'Cause if you're happy in your head then solitude is blessed and alone is okay.
Amazigh brides (High Atlas, Morocco)
Afghanistan my hometown, Jerusalem is my heart
I flash a Syrian smile, I’ve been Egyptian from the start,
My kindness comes from Pakistan, My style Senegalese
Yemen and Somalia, join two continents at my knees
A Mauritanian mind, Libyan Legs, Arabian Disposition
Moroccan Passion, Turkish fashion, Indonesian Precision
My eyes peer from Kashmir, towards a Malaysian setting sun,
My body is indivisible, I am an Ummah of one.
Please keep Sudan in your prayers. There are already 50 people dead, a lot of them school children who innocently joined the protests. Please pray that this ends peacefully.
Love is pure, when not expecting to be loved back.
It you thought that science was certain — well, that is just an error on your part.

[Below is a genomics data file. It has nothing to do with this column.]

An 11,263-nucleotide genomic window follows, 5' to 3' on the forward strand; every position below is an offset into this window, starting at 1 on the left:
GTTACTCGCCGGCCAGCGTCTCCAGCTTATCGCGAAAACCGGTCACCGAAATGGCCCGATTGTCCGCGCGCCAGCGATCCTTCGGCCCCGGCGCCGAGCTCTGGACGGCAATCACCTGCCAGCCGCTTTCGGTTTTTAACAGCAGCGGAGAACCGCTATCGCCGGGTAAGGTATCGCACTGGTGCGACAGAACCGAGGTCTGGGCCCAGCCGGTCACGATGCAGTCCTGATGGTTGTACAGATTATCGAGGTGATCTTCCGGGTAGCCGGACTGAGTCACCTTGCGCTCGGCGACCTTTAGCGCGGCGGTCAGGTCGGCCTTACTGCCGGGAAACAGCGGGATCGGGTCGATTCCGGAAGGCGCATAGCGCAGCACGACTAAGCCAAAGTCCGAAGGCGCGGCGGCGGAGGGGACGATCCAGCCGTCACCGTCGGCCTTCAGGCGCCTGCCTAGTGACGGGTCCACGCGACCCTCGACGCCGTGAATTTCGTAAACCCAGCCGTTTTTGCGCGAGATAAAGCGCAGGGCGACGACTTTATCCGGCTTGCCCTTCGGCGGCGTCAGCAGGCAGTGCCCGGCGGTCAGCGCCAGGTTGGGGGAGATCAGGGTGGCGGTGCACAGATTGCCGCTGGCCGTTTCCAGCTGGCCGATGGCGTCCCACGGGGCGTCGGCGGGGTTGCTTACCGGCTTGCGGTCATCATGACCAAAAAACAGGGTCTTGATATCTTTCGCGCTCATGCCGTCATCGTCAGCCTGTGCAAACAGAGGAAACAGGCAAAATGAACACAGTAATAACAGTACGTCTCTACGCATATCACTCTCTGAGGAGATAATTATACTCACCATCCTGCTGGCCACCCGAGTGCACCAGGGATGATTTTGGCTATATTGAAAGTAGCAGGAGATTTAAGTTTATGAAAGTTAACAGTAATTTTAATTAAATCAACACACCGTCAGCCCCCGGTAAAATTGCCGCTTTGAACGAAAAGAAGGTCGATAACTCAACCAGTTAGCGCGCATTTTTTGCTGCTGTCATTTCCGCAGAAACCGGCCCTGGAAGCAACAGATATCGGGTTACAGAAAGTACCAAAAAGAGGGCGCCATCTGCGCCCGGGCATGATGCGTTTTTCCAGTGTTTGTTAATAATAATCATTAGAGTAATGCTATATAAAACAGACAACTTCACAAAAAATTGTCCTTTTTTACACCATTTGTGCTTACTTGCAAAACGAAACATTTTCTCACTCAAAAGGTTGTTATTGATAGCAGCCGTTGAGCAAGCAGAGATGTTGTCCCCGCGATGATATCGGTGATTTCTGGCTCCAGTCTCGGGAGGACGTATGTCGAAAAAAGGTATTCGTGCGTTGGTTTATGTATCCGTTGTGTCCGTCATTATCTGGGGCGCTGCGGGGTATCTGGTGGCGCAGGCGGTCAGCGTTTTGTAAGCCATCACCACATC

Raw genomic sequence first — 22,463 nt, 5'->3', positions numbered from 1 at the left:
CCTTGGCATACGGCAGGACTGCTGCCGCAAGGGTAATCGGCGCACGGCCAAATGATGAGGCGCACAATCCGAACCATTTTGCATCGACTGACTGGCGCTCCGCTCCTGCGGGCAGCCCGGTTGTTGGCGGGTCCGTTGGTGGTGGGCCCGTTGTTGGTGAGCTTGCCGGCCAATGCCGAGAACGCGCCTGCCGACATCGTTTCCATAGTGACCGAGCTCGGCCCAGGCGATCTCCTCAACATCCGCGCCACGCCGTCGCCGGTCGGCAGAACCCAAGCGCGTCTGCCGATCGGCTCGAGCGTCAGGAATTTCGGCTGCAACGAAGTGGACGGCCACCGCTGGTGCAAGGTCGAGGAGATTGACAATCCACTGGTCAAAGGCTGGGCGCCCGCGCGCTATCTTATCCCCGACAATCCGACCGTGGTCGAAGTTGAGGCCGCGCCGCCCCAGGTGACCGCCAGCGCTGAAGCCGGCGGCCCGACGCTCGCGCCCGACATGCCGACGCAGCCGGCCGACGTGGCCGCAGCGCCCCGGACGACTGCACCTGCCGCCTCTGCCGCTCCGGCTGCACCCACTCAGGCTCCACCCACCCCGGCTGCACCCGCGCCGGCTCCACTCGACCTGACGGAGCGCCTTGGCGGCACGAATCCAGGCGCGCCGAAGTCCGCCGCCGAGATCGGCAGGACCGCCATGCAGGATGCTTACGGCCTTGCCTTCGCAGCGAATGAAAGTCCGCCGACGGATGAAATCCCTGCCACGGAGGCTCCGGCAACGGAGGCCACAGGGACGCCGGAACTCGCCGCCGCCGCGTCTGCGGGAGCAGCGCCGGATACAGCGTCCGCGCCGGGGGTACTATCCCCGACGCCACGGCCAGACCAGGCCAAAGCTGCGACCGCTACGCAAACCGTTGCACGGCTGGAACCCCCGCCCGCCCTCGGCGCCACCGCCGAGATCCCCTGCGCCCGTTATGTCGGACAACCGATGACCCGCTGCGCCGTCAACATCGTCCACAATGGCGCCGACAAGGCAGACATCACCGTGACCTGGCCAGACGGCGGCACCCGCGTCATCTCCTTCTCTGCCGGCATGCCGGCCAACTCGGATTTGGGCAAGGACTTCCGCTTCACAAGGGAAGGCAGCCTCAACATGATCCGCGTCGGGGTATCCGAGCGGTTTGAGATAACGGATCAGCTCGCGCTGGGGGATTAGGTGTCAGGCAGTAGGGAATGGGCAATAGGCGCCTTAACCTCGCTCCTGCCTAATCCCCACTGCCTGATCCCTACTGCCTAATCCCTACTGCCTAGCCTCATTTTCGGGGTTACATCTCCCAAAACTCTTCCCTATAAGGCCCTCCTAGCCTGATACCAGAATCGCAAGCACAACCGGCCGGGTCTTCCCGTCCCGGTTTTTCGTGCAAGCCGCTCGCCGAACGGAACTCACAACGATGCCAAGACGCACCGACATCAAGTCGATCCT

Q: What is the responsibility of the writer?
Julia Fierro: To tell his or her truth, to reveal his or her unique interpretations of life, while simultaneously reminding the reader of the universality of the human experience—the thread that connects saints and sinners, virgins and whores, and makes every life as redeemable as the next, no matter how grotesque or unlikable they and their actions may seem.
If there is one “maxim” I believe in when it comes to writing, it is this: the writer has a responsibility not just to the reader, but even more so to his or her characters. If a writer feels compassion for his or her characters, those characters’ needs and fears will seem authentic. The reader will find it is impossible to dismiss the characters, even the most “unlikable,” whose actions and motivations the reader wants to find unacceptable. Their redemption in that practice of acceptance has the potential to reach outside the time it takes to read the book. When a reader spots even the tiniest glimmer of his or herself (a shared desire or vulnerability, a habit or preoccupation) in a character they want to hate, it feels to me as if a life is saved, even if it is a fictional life. Humanity as a whole is strengthened. There shouldn’t be “collateral damage” in real life—I believe the same goes for literature.